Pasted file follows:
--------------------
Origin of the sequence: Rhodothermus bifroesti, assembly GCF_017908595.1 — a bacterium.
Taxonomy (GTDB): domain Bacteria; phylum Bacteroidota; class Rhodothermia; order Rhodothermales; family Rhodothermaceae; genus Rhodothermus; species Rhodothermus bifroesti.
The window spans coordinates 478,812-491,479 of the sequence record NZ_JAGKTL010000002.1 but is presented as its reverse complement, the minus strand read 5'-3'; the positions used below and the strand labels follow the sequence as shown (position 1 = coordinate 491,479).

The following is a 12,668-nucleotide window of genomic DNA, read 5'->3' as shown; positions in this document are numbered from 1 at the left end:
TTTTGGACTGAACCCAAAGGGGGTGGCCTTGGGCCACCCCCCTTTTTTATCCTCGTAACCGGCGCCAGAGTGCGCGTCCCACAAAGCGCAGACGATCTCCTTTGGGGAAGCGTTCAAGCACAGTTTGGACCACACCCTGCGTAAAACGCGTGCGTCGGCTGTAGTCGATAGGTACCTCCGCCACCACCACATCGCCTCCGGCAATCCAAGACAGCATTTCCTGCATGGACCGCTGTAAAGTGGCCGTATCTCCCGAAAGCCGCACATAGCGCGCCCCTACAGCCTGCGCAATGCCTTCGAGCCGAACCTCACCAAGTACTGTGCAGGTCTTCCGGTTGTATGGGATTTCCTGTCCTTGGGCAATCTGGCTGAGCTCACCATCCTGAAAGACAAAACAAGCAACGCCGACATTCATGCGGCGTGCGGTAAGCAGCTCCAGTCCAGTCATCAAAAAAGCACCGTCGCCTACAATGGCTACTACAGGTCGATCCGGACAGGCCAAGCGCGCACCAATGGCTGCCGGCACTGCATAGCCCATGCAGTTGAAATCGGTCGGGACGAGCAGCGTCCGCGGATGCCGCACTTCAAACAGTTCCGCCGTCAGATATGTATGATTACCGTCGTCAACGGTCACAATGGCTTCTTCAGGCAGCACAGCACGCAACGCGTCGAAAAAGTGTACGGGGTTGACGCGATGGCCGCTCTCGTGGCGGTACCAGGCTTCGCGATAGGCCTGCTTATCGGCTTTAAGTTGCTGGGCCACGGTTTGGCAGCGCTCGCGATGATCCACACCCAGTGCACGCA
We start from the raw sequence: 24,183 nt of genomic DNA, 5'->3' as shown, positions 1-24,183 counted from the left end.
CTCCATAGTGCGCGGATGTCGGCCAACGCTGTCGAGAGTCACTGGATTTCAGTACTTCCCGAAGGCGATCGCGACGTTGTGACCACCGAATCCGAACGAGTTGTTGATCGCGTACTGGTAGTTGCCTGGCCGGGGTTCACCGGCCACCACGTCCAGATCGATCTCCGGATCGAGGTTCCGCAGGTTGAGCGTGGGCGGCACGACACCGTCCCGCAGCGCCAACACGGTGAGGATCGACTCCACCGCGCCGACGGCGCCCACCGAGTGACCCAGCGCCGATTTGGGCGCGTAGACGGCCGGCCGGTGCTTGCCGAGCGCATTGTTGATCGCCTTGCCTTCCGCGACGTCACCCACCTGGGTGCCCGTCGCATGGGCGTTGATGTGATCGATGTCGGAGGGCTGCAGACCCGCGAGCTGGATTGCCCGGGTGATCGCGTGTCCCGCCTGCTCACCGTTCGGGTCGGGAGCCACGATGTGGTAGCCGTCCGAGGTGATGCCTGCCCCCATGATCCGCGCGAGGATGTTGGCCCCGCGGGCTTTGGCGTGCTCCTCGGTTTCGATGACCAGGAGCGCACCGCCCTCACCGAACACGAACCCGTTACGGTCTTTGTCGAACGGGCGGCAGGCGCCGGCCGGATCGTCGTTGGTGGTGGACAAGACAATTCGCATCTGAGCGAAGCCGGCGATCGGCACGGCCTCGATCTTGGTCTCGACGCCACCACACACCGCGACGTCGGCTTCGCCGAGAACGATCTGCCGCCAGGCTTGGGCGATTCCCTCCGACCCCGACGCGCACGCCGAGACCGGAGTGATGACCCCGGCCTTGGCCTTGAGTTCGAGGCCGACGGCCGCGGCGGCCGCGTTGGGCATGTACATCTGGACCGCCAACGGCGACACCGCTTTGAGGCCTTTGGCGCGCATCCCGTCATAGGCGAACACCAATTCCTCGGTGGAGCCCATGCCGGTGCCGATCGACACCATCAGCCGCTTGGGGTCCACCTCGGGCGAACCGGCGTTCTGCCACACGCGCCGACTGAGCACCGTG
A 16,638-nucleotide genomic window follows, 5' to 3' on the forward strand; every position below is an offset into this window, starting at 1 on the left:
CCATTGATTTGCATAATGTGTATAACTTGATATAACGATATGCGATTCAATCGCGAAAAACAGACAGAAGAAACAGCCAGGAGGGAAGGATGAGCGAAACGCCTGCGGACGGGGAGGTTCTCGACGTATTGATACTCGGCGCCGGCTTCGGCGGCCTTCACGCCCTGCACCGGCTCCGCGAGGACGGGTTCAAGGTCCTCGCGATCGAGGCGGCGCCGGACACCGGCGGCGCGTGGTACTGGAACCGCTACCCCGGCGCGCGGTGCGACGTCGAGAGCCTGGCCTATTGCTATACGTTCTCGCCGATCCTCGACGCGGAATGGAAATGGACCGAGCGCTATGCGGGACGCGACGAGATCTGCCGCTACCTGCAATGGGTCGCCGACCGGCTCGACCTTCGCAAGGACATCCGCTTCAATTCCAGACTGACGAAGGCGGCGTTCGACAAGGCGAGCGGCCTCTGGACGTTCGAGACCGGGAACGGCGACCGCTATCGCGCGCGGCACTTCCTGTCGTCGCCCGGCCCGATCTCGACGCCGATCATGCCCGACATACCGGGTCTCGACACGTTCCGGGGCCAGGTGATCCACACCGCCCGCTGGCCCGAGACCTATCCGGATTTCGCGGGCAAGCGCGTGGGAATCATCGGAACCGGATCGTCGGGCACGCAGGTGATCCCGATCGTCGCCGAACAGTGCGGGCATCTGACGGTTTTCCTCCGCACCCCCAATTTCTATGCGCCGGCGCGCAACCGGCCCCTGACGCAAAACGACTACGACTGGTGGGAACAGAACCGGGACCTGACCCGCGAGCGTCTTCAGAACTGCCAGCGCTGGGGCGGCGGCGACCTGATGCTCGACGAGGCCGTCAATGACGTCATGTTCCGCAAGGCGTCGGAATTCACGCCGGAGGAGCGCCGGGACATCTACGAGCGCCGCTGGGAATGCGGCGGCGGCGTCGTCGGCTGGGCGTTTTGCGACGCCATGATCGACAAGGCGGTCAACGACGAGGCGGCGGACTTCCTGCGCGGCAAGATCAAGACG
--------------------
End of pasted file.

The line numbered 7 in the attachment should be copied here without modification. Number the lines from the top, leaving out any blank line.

CTCCATAGTGCGCGGATGTCGGCCAACGCTGTCGAGAGTCACTGGATTTCAGTACTTCCCGAAGGCGATCGCGACGTTGTGACCACCGAATCCGAACGAGTTGTTGATCGCGTACTGGTAGTTGCCTGGCCGGGGTTCACCGGCCACCACGTCCAGATCGATCTCCGGATCGAGGTTCCGCAGGTTGAGCGTGGGCGGCACGACACCGTCCCGCAGCGCCAACACGGTGAGGATCGACTCCACCGCGCCGACGGCGCCCACCGAGTGACCCAGCGCCGATTTGGGCGCGTAGACGGCCGGCCGGTGCTTGCCGAGCGCATTGTTGATCGCCTTGCCTTCCGCGACGTCACCCACCTGGGTGCCCGTCGCATGGGCGTTGATGTGATCGATGTCGGAGGGCTGCAGACCCGCGAGCTGGATTGCCCGGGTGATCGCGTGTCCCGCCTGCTCACCGTTCGGGTCGGGAGCCACGATGTGGTAGCCGTCCGAGGTGATGCCTGCCCCCATGATCCGCGCGAGGATGTTGGCCCCGCGGGCTTTGGCGTGCTCCTCGGTTTCGATGACCAGGAGCGCACCGCCCTCACCGAACACGAACCCGTTACGGTCTTTGTCGAACGGGCGGCAGGCGCCGGCCGGATCGTCGTTGGTGGTGGACAAGACAATTCGCATCTGAGCGAAGCCGGCGATCGGCACGGCCTCGATCTTGGTCTCGACGCCACCACACACCGCGACGTCGGCTTCGCCGAGAACGATCTGCCGCCAGGCTTGGGCGATTCCCTCCGACCCCGACGCGCACGCCGAGACCGGAGTGATGACCCCGGCCTTGGCCTTGAGTTCGAGGCCGACGGCCGCGGCGGCCGCGTTGGGCATGTACATCTGGACCGCCAACGGCGACACCGCTTTGAGGCCTTTGGCGCGCATCCCGTCATAGGCGAACACCAATTCCTCGGTGGAGCCCATGCCGGTGCCGATCGACACCATCAGCCGCTTGGGGTCCACCTCGGGCGAACCGGCGTTCTGCCACACGCGCCGACTGAGCACCGTG